Why yoga?

When I turned 50, a lifetime of sloth and inertia behind me, I reckoned it was high time I started doing a bit of exercise before everything seized up. I thought to myself: what do older women do for exercise? I know – yoga! (Though in my neighbourhood I see many more youngies than oldies practising the art.)

I joined a beginners’ class, and attended it most weeks for about three years. During that time I went on two yoga holidays; I started to realise I was doing a bit of yoga most days and consequently enjoying the benefits, including greater flexibility, stronger legs, better posture and improved balance. When my pal Alison suggested I train to teach, I thought, why not?

The process, however, was no doddle – 18 months of hard graft, both physically and academically (the anatomy I found particularly tough), but four years ago, aged 61, I was thrilled to pass the final exam and become a fully-fledged yoga teacher!

When asked what type of yoga I teach, I have to fight off the urge to reply ‘mongrel yoga’. Essentially, though, that’s how I was taught: to be open to many different styles and approaches and, most importantly, to teach with safety and accessibility in mind. That is, to make sure students don’t injure themselves and that, no matter how stiff, overweight, old, unfit or inexperienced the student, a teacher should aim to have every person leaving the end of the session feeling valid, optimistic, uplifted and energised.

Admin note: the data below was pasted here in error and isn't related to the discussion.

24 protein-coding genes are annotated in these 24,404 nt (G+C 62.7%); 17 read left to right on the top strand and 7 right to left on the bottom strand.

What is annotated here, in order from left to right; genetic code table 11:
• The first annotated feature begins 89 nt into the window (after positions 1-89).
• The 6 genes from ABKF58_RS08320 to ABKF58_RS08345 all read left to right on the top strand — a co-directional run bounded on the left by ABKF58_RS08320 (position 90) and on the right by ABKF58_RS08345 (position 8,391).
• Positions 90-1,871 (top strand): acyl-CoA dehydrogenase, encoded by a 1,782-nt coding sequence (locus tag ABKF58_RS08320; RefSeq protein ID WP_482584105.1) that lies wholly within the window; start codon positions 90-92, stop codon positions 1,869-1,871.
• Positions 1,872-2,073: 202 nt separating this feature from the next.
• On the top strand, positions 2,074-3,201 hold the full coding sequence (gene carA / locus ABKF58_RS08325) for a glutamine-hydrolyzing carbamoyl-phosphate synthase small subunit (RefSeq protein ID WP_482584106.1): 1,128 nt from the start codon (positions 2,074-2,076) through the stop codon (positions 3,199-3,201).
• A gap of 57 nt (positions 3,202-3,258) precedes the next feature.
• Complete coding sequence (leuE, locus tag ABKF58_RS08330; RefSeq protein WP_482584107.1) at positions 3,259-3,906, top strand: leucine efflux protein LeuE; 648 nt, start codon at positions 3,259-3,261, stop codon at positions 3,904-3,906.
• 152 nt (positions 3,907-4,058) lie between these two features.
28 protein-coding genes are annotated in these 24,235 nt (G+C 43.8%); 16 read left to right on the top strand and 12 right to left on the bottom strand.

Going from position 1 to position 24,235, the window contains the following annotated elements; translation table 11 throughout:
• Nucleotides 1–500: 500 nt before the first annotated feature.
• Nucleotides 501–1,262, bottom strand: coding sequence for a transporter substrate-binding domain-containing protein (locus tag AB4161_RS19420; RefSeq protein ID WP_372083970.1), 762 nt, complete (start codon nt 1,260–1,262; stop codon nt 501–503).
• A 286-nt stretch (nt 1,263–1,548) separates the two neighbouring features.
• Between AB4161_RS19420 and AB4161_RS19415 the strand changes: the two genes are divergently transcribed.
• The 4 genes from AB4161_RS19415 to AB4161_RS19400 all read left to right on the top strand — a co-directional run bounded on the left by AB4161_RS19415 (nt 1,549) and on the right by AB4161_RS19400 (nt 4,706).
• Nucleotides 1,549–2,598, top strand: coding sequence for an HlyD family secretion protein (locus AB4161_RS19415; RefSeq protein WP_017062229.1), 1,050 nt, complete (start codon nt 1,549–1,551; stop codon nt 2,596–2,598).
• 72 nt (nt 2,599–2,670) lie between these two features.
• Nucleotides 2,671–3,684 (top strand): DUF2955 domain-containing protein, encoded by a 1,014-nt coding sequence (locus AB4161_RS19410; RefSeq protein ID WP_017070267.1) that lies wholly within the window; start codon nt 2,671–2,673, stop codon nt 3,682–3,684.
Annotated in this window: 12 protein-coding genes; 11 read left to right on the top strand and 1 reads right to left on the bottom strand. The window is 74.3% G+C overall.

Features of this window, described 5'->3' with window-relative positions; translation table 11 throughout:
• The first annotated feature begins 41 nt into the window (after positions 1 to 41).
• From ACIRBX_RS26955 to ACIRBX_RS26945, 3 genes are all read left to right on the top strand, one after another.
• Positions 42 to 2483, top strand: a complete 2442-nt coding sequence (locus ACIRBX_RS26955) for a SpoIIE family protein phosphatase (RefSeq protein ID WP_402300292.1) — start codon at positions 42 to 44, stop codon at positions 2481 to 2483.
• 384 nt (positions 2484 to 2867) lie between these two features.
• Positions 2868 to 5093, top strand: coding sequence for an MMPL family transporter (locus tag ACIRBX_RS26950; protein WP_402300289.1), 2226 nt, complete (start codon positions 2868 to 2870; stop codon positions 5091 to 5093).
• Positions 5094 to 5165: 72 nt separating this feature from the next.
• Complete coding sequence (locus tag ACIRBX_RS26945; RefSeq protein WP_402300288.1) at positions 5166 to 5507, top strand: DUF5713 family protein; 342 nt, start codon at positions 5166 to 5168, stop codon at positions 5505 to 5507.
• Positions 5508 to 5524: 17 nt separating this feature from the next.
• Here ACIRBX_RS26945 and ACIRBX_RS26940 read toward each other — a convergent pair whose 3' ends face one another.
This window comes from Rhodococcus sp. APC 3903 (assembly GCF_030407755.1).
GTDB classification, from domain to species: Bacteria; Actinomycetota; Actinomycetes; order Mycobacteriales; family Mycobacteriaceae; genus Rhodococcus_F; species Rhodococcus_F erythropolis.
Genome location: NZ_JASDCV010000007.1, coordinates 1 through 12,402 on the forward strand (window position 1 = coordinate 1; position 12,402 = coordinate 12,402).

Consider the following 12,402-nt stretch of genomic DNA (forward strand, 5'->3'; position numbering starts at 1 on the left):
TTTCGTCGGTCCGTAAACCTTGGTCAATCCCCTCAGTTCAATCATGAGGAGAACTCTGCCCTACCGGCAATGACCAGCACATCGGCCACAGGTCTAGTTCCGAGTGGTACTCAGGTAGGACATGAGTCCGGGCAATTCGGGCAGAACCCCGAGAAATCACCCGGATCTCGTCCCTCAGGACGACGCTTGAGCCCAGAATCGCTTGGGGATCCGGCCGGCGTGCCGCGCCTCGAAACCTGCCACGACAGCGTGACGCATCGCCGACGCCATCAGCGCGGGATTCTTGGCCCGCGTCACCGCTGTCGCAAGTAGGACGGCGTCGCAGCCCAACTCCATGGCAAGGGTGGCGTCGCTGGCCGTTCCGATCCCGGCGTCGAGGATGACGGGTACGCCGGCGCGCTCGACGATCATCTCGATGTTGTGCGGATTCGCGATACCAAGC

Pre-Covid, I much preferred to teach individuals or very small groups at home than large classes in a studio: that way, you can check people’s alignment and help students get into the correct pose, or modifications of the pose if people are new and a bit stiff, or have a long-term health condition.

My own teacher said something to me a few years back, and it really stuck: ‘Practise yoga today so you can practise yoga tomorrow.’ Simple as that. I’m committed to practicing yoga daily for the rest of my life.

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